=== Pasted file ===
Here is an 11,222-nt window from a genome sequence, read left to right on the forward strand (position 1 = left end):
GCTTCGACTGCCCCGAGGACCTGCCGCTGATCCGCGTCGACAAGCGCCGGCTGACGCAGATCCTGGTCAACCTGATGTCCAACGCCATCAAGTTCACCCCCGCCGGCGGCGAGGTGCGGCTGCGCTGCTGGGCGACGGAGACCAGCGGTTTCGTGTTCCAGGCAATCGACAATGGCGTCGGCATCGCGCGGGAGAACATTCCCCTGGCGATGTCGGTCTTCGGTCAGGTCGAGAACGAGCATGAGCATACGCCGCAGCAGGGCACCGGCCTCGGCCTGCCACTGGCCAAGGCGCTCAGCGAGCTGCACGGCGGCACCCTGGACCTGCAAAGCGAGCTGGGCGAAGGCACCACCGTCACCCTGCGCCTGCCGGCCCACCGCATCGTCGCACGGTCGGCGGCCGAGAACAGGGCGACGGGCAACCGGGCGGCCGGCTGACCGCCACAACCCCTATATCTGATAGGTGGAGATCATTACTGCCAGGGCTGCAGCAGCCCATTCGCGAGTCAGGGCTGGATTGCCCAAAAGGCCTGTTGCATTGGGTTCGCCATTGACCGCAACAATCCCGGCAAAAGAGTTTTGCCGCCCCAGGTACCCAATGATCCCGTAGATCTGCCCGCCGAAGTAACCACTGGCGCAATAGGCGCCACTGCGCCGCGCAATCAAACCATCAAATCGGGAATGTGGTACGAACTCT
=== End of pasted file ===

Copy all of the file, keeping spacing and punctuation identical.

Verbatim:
Here is an 11,222-nt window from a genome sequence, read left to right on the forward strand (position 1 = left end):
GCTTCGACTGCCCCGAGGACCTGCCGCTGATCCGCGTCGACAAGCGCCGGCTGACGCAGATCCTGGTCAACCTGATGTCCAACGCCATCAAGTTCACCCCCGCCGGCGGCGAGGTGCGGCTGCGCTGCTGGGCGACGGAGACCAGCGGTTTCGTGTTCCAGGCAATCGACAATGGCGTCGGCATCGCGCGGGAGAACATTCCCCTGGCGATGTCGGTCTTCGGTCAGGTCGAGAACGAGCATGAGCATACGCCGCAGCAGGGCACCGGCCTCGGCCTGCCACTGGCCAAGGCGCTCAGCGAGCTGCACGGCGGCACCCTGGACCTGCAAAGCGAGCTGGGCGAAGGCACCACCGTCACCCTGCGCCTGCCGGCCCACCGCATCGTCGCACGGTCGGCGGCCGAGAACAGGGCGACGGGCAACCGGGCGGCCGGCTGACCGCCACAACCCCTATATCTGATAGGTGGAGATCATTACTGCCAGGGCTGCAGCAGCCCATTCGCGAGTCAGGGCTGGATTGCCCAAAAGGCCTGTTGCATTGGGTTCGCCATTGACCGCAACAATCCCGGCAAAAGAGTTTTGCCGCCCCAGGTACCCAATGATCCCGTAGATCTGCCCGCCGAAGTAACCACTGGCGCAATAGGCGCCACTGCGCCGCGCAATCAAACCATCAAATCGGGAATGTGGTACGAACTCT